An important factor which affects the luminance of the projected pictures is the reflecting or diffusing characteristic of a screen used. Therefore, the conventional translucent projection screens have frosted or roughened or coated surfaces or are made of resins in which light diffusing materials are dispersed.
In view of the above, one of the objects of the present invention is to provide a method for manufacturing at low cost and in a simple manner translucent projection screens which have an optimum diffusing characteristic for use in projection television receivers and which are adapted to be combined with a Fresnel lens.
The present invention comprises spherical light diffusing materials, such as glass beads, dispersed in transparent resins. The present invention further comprises a process in which pellts of resins, in which are dispersed spherical light diffusing materials, are formed into plates or sheets by compression molding. When an upper or lower half mold is provided with a pattern of the Fresnel lens, a translucent screen with a Fresnel lens can be molded in a very simple manner.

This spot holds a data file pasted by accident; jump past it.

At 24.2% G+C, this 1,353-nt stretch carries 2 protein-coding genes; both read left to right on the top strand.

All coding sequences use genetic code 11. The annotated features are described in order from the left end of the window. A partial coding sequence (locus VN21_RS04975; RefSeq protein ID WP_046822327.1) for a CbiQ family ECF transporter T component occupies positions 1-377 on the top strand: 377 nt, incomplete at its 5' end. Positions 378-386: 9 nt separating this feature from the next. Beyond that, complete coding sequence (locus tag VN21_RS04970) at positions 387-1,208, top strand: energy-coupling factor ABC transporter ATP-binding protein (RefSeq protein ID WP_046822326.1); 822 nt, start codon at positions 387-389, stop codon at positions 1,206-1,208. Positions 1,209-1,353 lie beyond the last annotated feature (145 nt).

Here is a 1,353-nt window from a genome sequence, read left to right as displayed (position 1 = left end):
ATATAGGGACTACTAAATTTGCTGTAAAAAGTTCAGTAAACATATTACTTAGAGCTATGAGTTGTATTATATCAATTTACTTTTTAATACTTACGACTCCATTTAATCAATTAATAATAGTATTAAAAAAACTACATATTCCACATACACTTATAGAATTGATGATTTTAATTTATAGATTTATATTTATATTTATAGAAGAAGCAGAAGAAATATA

The dispersion of light diffusing materials in resins has some problems as will be described below. When the conventional light diffusing materials such as the quartz powder, calcium carbonate, barium sulfate and the like are dispersed in resins and the pellets of the resins containing such light diffusing materials are formed into plates or sheets by compression molding, the light diffusing materials or particles are not uniformly distributed in the molded plates or sheets. A probable explanation may be that since these particles have complex shapes, when the resins are formed into pellets by extrusion molding, the flow of the light diffusing particles is confined to some directions. The inventors made extensive studies and experiments of the molding conditions such as how to pile the resin pellets, the kinds of light diffusing materials, shapes of resin pellets and so on in order to obtain a translucent screen plates or sheets in which the light diffusing materials or particles are uniformly distributed. However, with the conventional light diffusing materials, no satisfactory result has been attained. When being viewed from one side, it appears that the light diffusing materials or particles are uniformly dispersed or distributed in the screen, but when being viewed with a light source behind the screens, local portions in which the light diffusing materials or particles are not uniformly dispersed or distributed can be observed. The light diffusing materials or particles are not uniformly dispersed or distributed especially at the portion corresponding to the center of a mold at which the pellets are piled.